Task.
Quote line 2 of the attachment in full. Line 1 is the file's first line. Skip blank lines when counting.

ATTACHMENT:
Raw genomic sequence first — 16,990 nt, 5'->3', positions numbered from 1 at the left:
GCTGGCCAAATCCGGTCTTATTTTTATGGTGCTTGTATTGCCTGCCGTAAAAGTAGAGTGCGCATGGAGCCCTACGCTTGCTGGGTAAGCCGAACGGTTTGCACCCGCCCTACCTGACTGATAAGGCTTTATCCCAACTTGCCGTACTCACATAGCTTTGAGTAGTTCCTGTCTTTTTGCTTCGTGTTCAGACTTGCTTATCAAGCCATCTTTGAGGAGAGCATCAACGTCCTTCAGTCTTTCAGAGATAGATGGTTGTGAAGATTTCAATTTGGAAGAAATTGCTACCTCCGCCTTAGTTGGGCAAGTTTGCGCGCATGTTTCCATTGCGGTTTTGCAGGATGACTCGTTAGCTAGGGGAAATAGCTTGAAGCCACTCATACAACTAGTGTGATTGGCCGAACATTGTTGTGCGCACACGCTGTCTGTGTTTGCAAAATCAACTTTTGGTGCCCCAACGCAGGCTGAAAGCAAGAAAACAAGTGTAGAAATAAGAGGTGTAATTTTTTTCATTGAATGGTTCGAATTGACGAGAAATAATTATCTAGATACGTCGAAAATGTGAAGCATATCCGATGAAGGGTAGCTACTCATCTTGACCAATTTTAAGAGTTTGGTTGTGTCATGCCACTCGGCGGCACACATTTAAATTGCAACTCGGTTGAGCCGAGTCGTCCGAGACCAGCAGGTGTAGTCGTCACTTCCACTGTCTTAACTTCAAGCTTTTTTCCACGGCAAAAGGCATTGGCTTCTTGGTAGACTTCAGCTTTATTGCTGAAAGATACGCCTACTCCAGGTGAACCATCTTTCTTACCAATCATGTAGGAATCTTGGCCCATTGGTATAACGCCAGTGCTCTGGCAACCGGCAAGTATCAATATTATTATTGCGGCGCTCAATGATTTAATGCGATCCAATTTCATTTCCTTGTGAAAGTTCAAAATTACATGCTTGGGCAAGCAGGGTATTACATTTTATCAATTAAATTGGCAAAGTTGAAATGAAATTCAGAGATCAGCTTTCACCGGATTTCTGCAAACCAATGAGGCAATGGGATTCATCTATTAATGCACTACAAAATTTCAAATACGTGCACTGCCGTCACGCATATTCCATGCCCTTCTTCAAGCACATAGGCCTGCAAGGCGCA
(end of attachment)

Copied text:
GCTGGCCAAATCCGGTCTTATTTTTATGGTGCTTGTATTGCCTGCCGTAAAAGTAGAGTGCGCATGGAGCCCTACGCTTGCTGGGTAAGCCGAACGGTTTGCACCCGCCCTACCTGACTGATAAGGCTTTATCCCAACTTGCCGTACTCACATAGCTTTGAGTAGTTCCTGTCTTTTTGCTTCGTGTTCAGACTTGCTTATCAAGCCATCTTTGAGGAGAGCATCAACGTCCTTCAGTCTTTCAGAGATAGATGGTTGTGAAGATTTCAATTTGGAAGAAATTGCTACCTCCGCCTTAGTTGGGCAAGTTTGCGCGCATGTTTCCATTGCGGTTTTGCAGGATGACTCGTTAGCTAGGGGAAATAGCTTGAAGCCACTCATACAACTAGTGTGATTGGCCGAACATTGTTGTGCGCACACGCTGTCTGTGTTTGCAAAATCAACTTTTGGTGCCCCAACGCAGGCTGAAAGCAAGAAAACAAGTGTAGAAATAAGAGGTGTAATTTTTTTCATTGAATGGTTCGAATTGACGAGAAATAATTATCTAGATACGTCGAAAATGTGAAGCATATCCGATGAAGGGTAGCTACTCATCTTGACCAATTTTAAGAGTTTGGTTGTGTCATGCCACTCGGCGGCACACATTTAAATTGCAACTCGGTTGAGCCGAGTCGTCCGAGACCAGCAGGTGTAGTCGTCACTTCCACTGTCTTAACTTCAAGCTTTTTTCCACGGCAAAAGGCATTGGCTTCTTGGTAGACTTCAGCTTTATTGCTGAAAGATACGCCTACTCCAGGTGAACCATCTTTCTTACCAATCATGTAGGAATCTTGGCCCATTGGTATAACGCCAGTGCTCTGGCAACCGGCAAGTATCAATATTATTATTGCGGCGCTCAATGATTTAATGCGATCCAATTTCATTTCCTTGTGAAAGTTCAAAATTACATGCTTGGGCAAGCAGGGTATTACATTTTATCAATTAAATTGGCAAAGTTGAAATGAAATTCAGAGATCAGCTTTCACCGGATTTCTGCAAACCAATGAGGCAATGGGATTCATCTATTAATGCACTACAAAATTTCAAATACGTGCACTGCCGTCACGCATATTCCATGCCCTTCTTCAAGCACATAGGCCTGCAAGGCGCA